Alan Wakeman – Back to the Wilderness

Posted by on Jun 12, 2012

Alan Wakeman – Back to the Wilderness

What a delight! Among my post-holiday junk mail and brown envelopes was a copy of Interplay saxophonist Alan Wakeman’s CD re-issue of his 1978 recording ‘Wilderness of Glass’. Triton, his power trio with Paul Bridge on double bass and Nigel Morris on drums, was a formidable free-wheeling unit that combined energy and excitement with a clarity of purpose and musical direction not always found in the free jazz movement. Having seen the band in the 1970s I was curious about how it would sound today. Would my youthful recollections be re-affirmed, or would my taste in jazz have changed, altering my ability to listen to it again after all this time? I need not have worried! From the dramatic opening sounds the album moves swiftly through a huge range of dynamics and gestures that are both succinct and articulate.  Motifs and moods have time to develop without being over-indulged, and impressive instrumental technique remains secondary to musical objectives. A sense of focus pervades the album resting on the rapport and responsiveness of the three players. In fact I am probably better able to appreciate it now than I was back in the day, and to enjoy it all the more for all that. After all it can take time to learn how to listen! Sadly Paul Bridge is no longer with us. He was a familiar and much-admired figure on the scene, so it is particularly good to hear him again here. I remember playing with Nigel Morris in Oxford many years ago – it was like being next to a hurricane! – and along with all his ferocity there was a musical warmth and curiosity that made it fun as well as challenging. So, good to hear him again as well. But listening to this album again now is not about nostalgia.  It is about re-connecting with something exciting and strong, that had its origins many years ago but still retains its conviction, its potency and capacity to delight. Check it...

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Surprises in Swindon for Interplay

Posted by on May 3, 2012

Baker Street in Swindon is hosting some fine names in British Jazz these days and it was a treat to find ourselves being well looked-after by the house team as well as the jazz night organisers.  After a longish drive and set up it was also good to see all the tables filled well before the start. I was therefore disconcerted – putting it mildly – when my double bass pick-up proceeded to ‘die’ half-way through the second number! Hasty action with the screw-driver produced no results of note (or notes) and so I faced the reality of doing the rest of the gig on electric bass.  I had been warned that some of the audience at least preferred jazz standards to the mixture of originals and global rhythms we were about to play. I wondered whether abandoning the upright bass for bass guitar would be a step too far for them. Happily it seemed to go the other way. We got into our stride after the interruption and the crowd came with us!  We had selected  a global programme in honour of International Jazz Day and managed to ‘visit’ Cuba, Jamaica, India and South Africa as well as playing North American and British Jazz. A very good floor singer called Harry joined us for My Funny Valentine and adapted his delivery to our Lovers’ Rock treatment to acclaim. Even our ‘hairier’ 0riginals got a cheer.  With a couple of encores we were done. I was really pleased because I always prefer to give an audience the benefit of the doubt where new music is concerned. Let them hear it and respond, rather than presuming they won’t or don’t like it. As it turned out people in Swindon did like it, and we look forward to being back there as soon as schedules...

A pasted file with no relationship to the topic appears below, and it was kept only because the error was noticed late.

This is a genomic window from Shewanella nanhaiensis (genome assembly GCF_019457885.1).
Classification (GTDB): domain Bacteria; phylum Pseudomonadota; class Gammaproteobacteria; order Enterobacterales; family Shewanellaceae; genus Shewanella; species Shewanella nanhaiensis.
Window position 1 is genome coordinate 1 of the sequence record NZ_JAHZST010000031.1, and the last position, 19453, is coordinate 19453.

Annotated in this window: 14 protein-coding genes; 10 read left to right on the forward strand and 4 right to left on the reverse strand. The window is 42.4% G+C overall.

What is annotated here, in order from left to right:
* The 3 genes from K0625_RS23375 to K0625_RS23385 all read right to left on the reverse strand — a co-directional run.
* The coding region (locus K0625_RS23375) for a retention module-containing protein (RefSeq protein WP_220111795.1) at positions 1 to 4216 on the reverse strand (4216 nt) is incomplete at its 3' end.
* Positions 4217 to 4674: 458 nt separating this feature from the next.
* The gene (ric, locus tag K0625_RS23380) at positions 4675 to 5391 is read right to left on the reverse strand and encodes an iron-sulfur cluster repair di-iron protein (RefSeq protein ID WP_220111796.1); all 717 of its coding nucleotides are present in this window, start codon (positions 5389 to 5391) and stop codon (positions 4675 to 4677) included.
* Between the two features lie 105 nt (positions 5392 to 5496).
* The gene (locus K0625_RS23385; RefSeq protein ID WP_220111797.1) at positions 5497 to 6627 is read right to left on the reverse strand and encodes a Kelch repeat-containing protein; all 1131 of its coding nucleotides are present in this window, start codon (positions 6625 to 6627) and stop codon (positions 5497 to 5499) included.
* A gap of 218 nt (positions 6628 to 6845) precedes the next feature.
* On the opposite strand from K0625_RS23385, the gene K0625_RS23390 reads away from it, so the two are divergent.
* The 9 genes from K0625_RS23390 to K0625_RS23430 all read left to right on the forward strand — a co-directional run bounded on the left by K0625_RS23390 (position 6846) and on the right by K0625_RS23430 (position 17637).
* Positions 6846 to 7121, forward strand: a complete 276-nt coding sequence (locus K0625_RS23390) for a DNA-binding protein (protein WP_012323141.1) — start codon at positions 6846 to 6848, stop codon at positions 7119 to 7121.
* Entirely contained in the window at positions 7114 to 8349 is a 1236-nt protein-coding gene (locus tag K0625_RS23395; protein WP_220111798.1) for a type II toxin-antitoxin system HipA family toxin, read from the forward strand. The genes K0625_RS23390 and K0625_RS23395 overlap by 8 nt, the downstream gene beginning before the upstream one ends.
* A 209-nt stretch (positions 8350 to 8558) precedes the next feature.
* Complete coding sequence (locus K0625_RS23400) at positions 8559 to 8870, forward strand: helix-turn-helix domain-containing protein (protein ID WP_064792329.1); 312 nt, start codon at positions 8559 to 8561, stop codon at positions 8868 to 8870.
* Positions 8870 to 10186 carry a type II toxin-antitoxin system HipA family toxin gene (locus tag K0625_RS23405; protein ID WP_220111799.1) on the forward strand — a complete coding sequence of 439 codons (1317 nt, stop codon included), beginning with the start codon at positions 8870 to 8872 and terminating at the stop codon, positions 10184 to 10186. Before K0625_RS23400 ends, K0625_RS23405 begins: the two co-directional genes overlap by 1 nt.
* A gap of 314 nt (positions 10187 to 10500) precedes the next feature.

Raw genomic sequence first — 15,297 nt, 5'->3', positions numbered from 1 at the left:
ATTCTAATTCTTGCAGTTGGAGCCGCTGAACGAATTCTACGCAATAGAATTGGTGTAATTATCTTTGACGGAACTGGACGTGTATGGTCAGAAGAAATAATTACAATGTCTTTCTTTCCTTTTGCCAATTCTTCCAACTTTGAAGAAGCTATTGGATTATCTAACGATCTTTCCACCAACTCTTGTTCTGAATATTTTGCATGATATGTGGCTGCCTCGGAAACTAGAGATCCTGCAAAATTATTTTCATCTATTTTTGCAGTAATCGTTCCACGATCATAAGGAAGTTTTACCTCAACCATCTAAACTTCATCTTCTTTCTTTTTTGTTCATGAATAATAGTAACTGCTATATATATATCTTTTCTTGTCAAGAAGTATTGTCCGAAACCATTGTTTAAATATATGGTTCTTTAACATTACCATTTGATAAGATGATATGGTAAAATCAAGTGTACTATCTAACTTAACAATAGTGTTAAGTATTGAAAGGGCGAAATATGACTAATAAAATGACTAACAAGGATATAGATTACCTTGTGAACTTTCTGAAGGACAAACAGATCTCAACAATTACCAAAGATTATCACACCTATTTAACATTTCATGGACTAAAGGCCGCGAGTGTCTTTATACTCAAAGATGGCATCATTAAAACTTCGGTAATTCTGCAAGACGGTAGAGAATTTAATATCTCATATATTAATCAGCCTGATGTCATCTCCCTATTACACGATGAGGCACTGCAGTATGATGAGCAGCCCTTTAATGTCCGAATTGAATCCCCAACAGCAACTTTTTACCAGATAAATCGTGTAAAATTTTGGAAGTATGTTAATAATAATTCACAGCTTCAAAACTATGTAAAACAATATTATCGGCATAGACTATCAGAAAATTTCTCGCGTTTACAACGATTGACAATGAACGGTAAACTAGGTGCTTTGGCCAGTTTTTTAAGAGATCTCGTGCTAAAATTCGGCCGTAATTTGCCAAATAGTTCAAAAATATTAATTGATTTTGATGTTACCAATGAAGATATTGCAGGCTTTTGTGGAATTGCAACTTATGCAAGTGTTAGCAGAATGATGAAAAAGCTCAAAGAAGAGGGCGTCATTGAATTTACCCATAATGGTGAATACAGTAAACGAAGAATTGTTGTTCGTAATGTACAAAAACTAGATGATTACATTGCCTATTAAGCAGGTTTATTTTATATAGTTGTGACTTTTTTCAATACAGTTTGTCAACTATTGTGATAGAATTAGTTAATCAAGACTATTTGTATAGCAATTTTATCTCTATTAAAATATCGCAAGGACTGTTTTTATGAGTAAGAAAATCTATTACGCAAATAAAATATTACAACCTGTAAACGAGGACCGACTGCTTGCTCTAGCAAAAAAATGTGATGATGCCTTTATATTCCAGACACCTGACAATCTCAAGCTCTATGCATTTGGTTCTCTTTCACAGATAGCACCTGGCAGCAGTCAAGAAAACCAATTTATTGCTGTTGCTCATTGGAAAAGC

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Interplay Celebrates International Jazz Day

Posted by on Apr 24, 2012

Herbie Hancock is now a Goodwill Ambassador for the United Nations.  I didn’t realise this until I learned just recently that he has managed to persuade UNESCO (United Nations Educational, Scientific and Cultural Organisation) to inaugurate International Jazz Day to celebrate jazz as a world-wide medium of creativity and freedom “because so many countries have been affected in crucial ways over the years by the presence of jazz.”  April 30th is the day, coming at the end of Jazz Appreciation Month in the US. If this sounds a bit ‘worthy’ it reminds us rightly about a really serious facet of our music. In both Nazi Germany and Stalinist Russia Jazz was proscribed – criminalised and forbidden. In many other countries it has been a musical form that helped oppressed groups and individuals to maintain their spirit of independence and hope, including in the US itself.  And while currently right wing views seem to be enjoying a resurgence, not least in parts of northern Europe, many of those countries formerly showed a warm welcome to black musicians who found little respect or opportunity in their country of birth. So while there is a chance that International Jazz Day may go the way of Mick Jagger’s once-vaunted National Music Day (remember that?) I for one welcome it.  I am also flattered that Baker Street Jazz in Swindon have dedicated Interplay’s gig there on May 1st to International Jazz Day.  We’ll be pulling out some of our global grooves in honour of the occasion – please join us if you...

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Interplay back in the land of the gigging!

Posted by on Mar 8, 2012

It’s almost four months since Interplay last played to a real live audience! Sign of the times I guess, with gigs becoming noticeably scarcer all around. So it is with real pleasure as well as a certain amount of relief that we announce our first appearance of 2012, next Wednesday March 14th in Leamington Spa for Leam Jazz. Besides affording us the pleasure of playing for its own sake I take a special pride in this particular gig as indirectly I can claim some responsibility for Leam Jazz getting started.  The moving spirits, Stewart Duthie and John Hodgetts, originally met as members of my Jazz Workshop in 2008. Since then they have arranged vacation sessions for workshop participants, organised public jam sessions and, ably assisted by audio wiz Rob Sargent, presented some exciting and enjoyable jazz gigs over the last two years.  Interplay was actually the first band Leam Jazz put on, back in May 2010, and it’s a true credit to them and their supporters that they are still at it two years later. So come along to Leamington Rugby Club, Kenilworth Road Leamington CV32 6RG on Wednesday 14th March.  Tickets are only £6 and there is excellent beer to be found at club prices. bLA BLA...